As energy market capitalizations decline, addressing year-end goodwill and long-lived asset impairment testing will be paramount in 2021.
Market equity prices and indices continued to decrease for many energy companies during 2020. For instance, between January 13, 2020, and December 31, 2020, the S&P Oil & Gas Exploration and Production Select Industry Index decreased by approximately 36%, inclusive of a rebound in the second half of the year. Likewise, the S&P Oil & Gas Equipment Select Industry Index decreased by 42% during this same timeframe, also inclusive of a rebound in the second half.
With this continued decrease in market capitalizations, coupled with commodity price declines in recent years, auditors and regulators will continue to focus on impairment testing for goodwill and long-lived assets on the balance sheets of energy-focused companies.
Under Accounting Standards Codification Topic 350, Intangibles: Goodwill and Other (ASC 350), goodwill is tested for impairment at least annually or when a triggering event dictates. Under Accounting Standards Codification Topic 360, Property, Plant, and Equipment (ASC 360), long-lived assets are tested for impairment when a triggering event dictates. Continued declines in market prices such as those that occurred during most of 2020, along with associated changes in industry fundamentals (e.g., changes in drilling plans for E&P companies and changes in customer buying patterns for oilfield services companies), may qualify as triggering events.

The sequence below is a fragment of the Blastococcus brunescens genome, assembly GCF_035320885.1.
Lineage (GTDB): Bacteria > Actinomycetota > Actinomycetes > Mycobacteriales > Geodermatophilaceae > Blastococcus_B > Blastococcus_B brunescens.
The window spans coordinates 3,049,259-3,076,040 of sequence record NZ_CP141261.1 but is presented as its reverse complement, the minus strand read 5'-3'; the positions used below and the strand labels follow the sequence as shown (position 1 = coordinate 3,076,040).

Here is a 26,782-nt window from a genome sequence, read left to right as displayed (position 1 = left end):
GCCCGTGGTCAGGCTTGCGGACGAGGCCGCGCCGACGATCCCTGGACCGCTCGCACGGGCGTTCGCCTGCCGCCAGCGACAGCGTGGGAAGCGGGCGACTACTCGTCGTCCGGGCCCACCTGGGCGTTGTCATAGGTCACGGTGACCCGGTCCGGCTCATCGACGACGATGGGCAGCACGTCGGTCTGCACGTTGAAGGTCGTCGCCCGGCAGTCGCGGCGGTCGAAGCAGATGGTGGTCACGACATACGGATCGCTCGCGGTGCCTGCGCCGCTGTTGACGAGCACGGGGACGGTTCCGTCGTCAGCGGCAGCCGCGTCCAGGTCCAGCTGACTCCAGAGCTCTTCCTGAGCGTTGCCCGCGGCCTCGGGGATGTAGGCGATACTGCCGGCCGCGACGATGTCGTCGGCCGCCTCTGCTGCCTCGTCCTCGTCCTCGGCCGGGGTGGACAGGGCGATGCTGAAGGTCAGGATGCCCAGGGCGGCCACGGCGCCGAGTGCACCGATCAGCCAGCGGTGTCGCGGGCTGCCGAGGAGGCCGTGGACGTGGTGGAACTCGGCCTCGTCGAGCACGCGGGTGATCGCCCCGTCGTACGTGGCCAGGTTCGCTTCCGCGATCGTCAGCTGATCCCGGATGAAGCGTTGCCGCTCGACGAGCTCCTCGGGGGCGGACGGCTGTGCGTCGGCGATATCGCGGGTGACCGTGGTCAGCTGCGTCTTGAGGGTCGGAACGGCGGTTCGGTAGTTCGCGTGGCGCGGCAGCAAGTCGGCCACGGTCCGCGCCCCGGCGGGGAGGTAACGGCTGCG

In summary, publicly and privately held companies need to adequately address their year-end 2020 goodwill and long-lived asset impairment testing procedures. Doing so promptly will ensure that year-end and quarterly financial statement audits and reviews will proceed as smoothly as possible and will also lead to greater shareholder and stakeholder transparency.
Originally published on CPA Practice Advisor, January 18, 2021. Republished with permission.